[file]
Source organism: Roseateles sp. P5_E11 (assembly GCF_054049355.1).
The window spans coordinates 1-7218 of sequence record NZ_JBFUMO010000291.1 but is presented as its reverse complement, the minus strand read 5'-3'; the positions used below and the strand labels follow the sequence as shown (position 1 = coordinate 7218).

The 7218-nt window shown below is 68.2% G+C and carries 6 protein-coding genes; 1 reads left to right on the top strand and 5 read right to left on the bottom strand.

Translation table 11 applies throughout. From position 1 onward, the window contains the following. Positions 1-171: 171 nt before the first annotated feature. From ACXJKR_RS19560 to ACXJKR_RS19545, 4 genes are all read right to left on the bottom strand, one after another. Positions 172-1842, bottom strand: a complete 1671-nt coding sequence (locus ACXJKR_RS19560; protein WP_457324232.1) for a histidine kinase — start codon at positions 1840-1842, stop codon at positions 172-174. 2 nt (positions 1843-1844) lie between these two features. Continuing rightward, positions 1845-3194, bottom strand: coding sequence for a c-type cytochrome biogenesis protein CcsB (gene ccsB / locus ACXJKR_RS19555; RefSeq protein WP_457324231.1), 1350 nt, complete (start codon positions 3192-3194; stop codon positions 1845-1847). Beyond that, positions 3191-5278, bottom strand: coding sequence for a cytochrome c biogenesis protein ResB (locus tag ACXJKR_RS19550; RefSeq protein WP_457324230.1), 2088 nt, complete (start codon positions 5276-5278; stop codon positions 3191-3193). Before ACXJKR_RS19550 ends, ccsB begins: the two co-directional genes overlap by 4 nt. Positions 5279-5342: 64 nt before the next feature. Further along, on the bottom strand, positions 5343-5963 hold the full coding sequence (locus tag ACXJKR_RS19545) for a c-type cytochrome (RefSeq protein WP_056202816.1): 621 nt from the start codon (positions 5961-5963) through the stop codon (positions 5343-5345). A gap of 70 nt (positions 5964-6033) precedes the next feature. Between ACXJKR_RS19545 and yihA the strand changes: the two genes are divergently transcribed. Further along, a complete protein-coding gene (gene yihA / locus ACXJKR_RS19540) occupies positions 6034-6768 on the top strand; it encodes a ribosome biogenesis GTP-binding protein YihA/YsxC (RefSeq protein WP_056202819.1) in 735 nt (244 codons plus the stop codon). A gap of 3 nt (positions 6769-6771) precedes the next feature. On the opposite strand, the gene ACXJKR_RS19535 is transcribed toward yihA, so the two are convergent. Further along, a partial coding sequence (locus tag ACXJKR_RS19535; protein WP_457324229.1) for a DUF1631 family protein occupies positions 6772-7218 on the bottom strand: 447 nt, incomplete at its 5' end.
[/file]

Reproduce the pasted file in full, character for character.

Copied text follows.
Source organism: Roseateles sp. P5_E11 (assembly GCF_054049355.1).
The window spans coordinates 1-7218 of sequence record NZ_JBFUMO010000291.1 but is presented as its reverse complement, the minus strand read 5'-3'; the positions used below and the strand labels follow the sequence as shown (position 1 = coordinate 7218).

The 7218-nt window shown below is 68.2% G+C and carries 6 protein-coding genes; 1 reads left to right on the top strand and 5 read right to left on the bottom strand.

Translation table 11 applies throughout. From position 1 onward, the window contains the following. Positions 1-171: 171 nt before the first annotated feature. From ACXJKR_RS19560 to ACXJKR_RS19545, 4 genes are all read right to left on the bottom strand, one after another. Positions 172-1842, bottom strand: a complete 1671-nt coding sequence (locus ACXJKR_RS19560; protein WP_457324232.1) for a histidine kinase — start codon at positions 1840-1842, stop codon at positions 172-174. 2 nt (positions 1843-1844) lie between these two features. Continuing rightward, positions 1845-3194, bottom strand: coding sequence for a c-type cytochrome biogenesis protein CcsB (gene ccsB / locus ACXJKR_RS19555; RefSeq protein WP_457324231.1), 1350 nt, complete (start codon positions 3192-3194; stop codon positions 1845-1847). Beyond that, positions 3191-5278, bottom strand: coding sequence for a cytochrome c biogenesis protein ResB (locus tag ACXJKR_RS19550; RefSeq protein WP_457324230.1), 2088 nt, complete (start codon positions 5276-5278; stop codon positions 3191-3193). Before ACXJKR_RS19550 ends, ccsB begins: the two co-directional genes overlap by 4 nt. Positions 5279-5342: 64 nt before the next feature. Further along, on the bottom strand, positions 5343-5963 hold the full coding sequence (locus tag ACXJKR_RS19545) for a c-type cytochrome (RefSeq protein WP_056202816.1): 621 nt from the start codon (positions 5961-5963) through the stop codon (positions 5343-5345). A gap of 70 nt (positions 5964-6033) precedes the next feature. Between ACXJKR_RS19545 and yihA the strand changes: the two genes are divergently transcribed. Further along, a complete protein-coding gene (gene yihA / locus ACXJKR_RS19540) occupies positions 6034-6768 on the top strand; it encodes a ribosome biogenesis GTP-binding protein YihA/YsxC (RefSeq protein WP_056202819.1) in 735 nt (244 codons plus the stop codon). A gap of 3 nt (positions 6769-6771) precedes the next feature. On the opposite strand, the gene ACXJKR_RS19535 is transcribed toward yihA, so the two are convergent. Further along, a partial coding sequence (locus tag ACXJKR_RS19535; protein WP_457324229.1) for a DUF1631 family protein occupies positions 6772-7218 on the bottom strand: 447 nt, incomplete at its 5' end.